Week’s milestones. Russian spy in PM team, pacified Saakashvili, and deferred reintegration
Prime Minister Volodymyr Groysman summed up the government’s work this year against the backdrop of an espionage scandal. The Verkhovna Rada showed no rush with considering the Donbas reintegration bill amid the latest escalation on the ground. Ex-Georgian president Mikheil Saakashvili slowed down the pace of his current political efforts in Ukraine. New public opinion polls put Yulia Tymoshenko on the top of presidential rating lists.
The Ukrainian prime minister reported with restrained optimism on the Cabinet’s performance in 2017, noting that he does not plan personnel reshuffles in the government, except for those positions where ministers filed resignation reports. It should be reminded that the parliament has for the past six months failed to dismiss agrarian minister Taras Kutovy and information policy minister Yuriy Stets, while Ulyana Suprun has been “acting” minister for an even longer period. Groysman named the agrarian sector, mining and steelmaking, as well as modernization of infrastructure drivers of future economic growth. According to the head of government, the coalition in the Verkhovna Rada is still in place, remaining absolutely healthy.
Groysman assured that a Cabinet employee Stanislav Yezhov, whom the media called his personal interpreter, had no access to state secrets. The man was detained by the SBU, being accused of cooperation with Russian intelligence. The arrest was a demonstrative move, carried out on the day of the 100th anniversary of the creation of Russia’s ChK (predecessor of KGB and FSB). The premier was lucky that the negative effect of the spy scandal was massively overshadowed by a decision by the Stockholm Arbitration, allowing Ukraine to avoid the threat of default.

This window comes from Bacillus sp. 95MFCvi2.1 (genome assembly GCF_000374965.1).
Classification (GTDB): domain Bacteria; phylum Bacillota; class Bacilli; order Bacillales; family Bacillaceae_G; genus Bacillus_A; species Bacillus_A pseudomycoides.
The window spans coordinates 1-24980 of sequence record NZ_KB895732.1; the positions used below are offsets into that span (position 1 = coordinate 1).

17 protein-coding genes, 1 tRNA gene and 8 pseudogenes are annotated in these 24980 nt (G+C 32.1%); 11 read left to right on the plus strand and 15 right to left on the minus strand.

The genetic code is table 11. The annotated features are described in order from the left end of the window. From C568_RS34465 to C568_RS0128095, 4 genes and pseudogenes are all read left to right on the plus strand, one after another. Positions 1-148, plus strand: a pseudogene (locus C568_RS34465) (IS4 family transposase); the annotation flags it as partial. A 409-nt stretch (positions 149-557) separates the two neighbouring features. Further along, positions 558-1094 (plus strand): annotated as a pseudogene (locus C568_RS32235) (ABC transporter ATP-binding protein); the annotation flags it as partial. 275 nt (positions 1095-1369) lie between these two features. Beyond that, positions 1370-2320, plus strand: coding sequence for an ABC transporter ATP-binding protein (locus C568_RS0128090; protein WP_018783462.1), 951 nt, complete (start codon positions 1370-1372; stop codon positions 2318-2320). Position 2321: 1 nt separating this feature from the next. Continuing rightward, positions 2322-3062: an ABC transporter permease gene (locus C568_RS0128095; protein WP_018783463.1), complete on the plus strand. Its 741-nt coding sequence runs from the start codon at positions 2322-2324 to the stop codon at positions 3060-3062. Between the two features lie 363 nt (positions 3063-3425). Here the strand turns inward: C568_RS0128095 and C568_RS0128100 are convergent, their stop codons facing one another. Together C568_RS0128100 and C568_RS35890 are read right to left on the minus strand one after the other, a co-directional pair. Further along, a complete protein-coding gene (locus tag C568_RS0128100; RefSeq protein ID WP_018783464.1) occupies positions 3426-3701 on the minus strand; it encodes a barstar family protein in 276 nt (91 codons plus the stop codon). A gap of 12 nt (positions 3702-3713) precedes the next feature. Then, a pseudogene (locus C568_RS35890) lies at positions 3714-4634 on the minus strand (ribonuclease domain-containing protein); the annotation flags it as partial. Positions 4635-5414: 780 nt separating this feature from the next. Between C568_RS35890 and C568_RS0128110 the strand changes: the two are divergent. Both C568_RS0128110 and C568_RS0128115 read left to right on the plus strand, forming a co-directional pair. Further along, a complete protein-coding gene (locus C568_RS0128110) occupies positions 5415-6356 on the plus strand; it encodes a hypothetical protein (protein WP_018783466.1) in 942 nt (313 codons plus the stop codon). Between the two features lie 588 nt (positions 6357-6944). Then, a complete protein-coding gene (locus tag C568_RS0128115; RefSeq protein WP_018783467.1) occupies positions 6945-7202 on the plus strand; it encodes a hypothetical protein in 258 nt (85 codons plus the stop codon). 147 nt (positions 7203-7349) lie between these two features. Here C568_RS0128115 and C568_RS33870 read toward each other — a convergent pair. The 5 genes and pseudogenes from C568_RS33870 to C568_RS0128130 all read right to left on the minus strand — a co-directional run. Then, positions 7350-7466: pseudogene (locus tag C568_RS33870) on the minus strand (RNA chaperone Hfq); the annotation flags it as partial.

The unusually early adoption of next year’s state budget quite predictably played a bad joke on legislators: the Verkhovna Rada had a noticeable quorum issue in the last plenary week this year. This was one of the reasons for postponing for January 2018 the second reading of the Donbas reintegration bill. Another reason though was the much-anticipated prisoner swap under the "74 for 306" formula, which is expected to be carried out in the coming days even despite the White House’s announcement of its decision to supply to Ukraine the U.S-made Javelin ATGMs.
The unsuccessful storming by Saakashvili's supporters of the Zhovtnevy Palace concert hall downtown Kyivhas forced him to noticeably lower the pace of his political efforts. Saakashvili refrained from holding mass rallies during the New Year’s and Christmas holidays, while continuing to spit venom at Petro Poroshenko in his public statements. Meanwhile, as Saakashvili seems to keep fighting in the legal field to regain Ukrainian citizenship, he was reported to have obtained a Dutch visa. Saakashvili’s opponents, supporters of the head of state, arranged a “coffee break” at the Maidan Nezalezhnosti [Independence Square], designed to present an alternative point of view to what Saakashvili has been pushing in his agenda.
Sociologists from KIIS and Rating Group have published their latest presidential ratings, perhaps the last ones in 2017, showing that Yulia Tymoshenko now tops the presidential candidates’ list. Meanwhile, the leader of Batkivshchyna party surprised the public with her statement about "tens of thousands of little green men" in Kyiv ready to cause trouble. Speaking generally about the latest polls, a few points are worth noting: the candidates run in a dense group so it is too early to talk about the obvious favorite of the future presidential marathon. At the same time, a great number of polled Ukrainians who remain “undecided” assumes an intensive period of TV campaigning as early as in the first months of 2018.